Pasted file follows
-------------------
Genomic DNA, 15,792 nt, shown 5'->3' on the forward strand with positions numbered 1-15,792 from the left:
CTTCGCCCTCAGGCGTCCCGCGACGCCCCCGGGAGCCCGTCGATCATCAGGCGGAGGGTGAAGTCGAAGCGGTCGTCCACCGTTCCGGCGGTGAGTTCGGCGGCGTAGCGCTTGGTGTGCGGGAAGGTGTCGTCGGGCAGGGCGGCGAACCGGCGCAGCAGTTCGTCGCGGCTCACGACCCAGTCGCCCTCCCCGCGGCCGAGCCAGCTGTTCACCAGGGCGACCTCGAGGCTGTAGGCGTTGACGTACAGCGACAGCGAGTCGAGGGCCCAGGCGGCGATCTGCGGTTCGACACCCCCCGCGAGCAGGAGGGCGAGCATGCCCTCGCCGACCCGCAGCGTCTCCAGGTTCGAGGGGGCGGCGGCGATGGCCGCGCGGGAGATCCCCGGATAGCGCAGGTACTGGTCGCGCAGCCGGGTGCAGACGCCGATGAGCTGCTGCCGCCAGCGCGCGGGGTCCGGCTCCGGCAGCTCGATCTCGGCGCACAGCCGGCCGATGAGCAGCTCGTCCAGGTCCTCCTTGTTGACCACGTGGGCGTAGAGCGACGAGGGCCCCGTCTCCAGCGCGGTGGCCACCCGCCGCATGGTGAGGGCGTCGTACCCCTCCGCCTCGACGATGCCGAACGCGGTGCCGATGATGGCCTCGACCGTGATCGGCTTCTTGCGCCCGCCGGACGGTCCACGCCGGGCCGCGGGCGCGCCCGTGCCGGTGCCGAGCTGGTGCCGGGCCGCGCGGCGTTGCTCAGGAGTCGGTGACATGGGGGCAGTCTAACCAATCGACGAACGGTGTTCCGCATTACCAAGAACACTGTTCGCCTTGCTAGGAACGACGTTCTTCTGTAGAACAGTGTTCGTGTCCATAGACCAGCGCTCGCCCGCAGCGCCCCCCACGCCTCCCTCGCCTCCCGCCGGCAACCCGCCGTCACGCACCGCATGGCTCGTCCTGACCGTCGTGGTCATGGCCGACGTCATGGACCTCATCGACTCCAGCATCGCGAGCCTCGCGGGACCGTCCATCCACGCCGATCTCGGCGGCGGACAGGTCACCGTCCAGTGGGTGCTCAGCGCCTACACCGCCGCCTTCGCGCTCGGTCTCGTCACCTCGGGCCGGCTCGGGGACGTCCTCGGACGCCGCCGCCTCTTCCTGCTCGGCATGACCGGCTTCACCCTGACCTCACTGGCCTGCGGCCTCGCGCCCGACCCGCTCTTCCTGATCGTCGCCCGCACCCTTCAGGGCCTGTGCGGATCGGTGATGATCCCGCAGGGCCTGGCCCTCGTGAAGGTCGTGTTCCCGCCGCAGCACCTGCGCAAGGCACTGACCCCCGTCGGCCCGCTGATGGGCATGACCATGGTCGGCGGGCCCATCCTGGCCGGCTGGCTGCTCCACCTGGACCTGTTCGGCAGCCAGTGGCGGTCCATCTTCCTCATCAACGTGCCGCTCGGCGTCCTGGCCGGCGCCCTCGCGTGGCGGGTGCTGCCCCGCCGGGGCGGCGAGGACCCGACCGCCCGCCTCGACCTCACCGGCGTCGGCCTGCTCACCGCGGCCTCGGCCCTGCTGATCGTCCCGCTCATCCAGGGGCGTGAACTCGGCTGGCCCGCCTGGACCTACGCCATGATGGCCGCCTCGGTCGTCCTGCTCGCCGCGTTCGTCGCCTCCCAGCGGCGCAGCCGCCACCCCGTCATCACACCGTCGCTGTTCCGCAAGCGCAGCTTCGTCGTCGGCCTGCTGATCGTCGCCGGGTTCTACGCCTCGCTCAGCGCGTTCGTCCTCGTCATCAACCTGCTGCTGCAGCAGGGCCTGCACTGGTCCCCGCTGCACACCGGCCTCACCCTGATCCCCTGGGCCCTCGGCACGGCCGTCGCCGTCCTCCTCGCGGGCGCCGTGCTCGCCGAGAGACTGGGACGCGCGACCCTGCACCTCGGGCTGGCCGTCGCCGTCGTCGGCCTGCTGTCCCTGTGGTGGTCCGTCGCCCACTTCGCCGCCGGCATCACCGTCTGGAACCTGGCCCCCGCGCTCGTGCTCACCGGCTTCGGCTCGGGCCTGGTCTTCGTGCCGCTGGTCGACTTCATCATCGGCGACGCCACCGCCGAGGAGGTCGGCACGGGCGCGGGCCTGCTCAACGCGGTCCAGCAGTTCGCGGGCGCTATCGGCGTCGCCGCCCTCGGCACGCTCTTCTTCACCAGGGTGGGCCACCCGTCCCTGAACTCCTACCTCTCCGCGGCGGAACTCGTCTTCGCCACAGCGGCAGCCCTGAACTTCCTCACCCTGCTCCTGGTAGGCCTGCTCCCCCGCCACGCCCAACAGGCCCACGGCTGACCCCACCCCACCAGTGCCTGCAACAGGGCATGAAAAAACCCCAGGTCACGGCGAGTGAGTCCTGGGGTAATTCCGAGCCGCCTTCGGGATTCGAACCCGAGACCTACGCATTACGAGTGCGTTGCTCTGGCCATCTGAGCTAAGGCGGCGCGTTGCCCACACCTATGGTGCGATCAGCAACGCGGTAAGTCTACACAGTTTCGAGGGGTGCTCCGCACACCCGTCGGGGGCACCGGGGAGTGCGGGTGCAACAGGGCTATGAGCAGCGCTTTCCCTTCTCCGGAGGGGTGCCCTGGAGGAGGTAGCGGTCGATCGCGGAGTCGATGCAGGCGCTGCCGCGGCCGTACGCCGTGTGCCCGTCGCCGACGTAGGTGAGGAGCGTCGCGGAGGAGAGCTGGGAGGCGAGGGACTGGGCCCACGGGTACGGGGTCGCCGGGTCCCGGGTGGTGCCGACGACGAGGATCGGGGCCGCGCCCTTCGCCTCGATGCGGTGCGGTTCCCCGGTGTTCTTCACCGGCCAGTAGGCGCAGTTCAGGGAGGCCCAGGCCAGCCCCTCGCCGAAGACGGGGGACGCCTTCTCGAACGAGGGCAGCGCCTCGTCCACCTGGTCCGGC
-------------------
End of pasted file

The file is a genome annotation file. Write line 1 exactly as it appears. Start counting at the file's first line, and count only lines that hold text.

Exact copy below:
Genomic DNA, 15,792 nt, shown 5'->3' on the forward strand with positions numbered 1-15,792 from the left: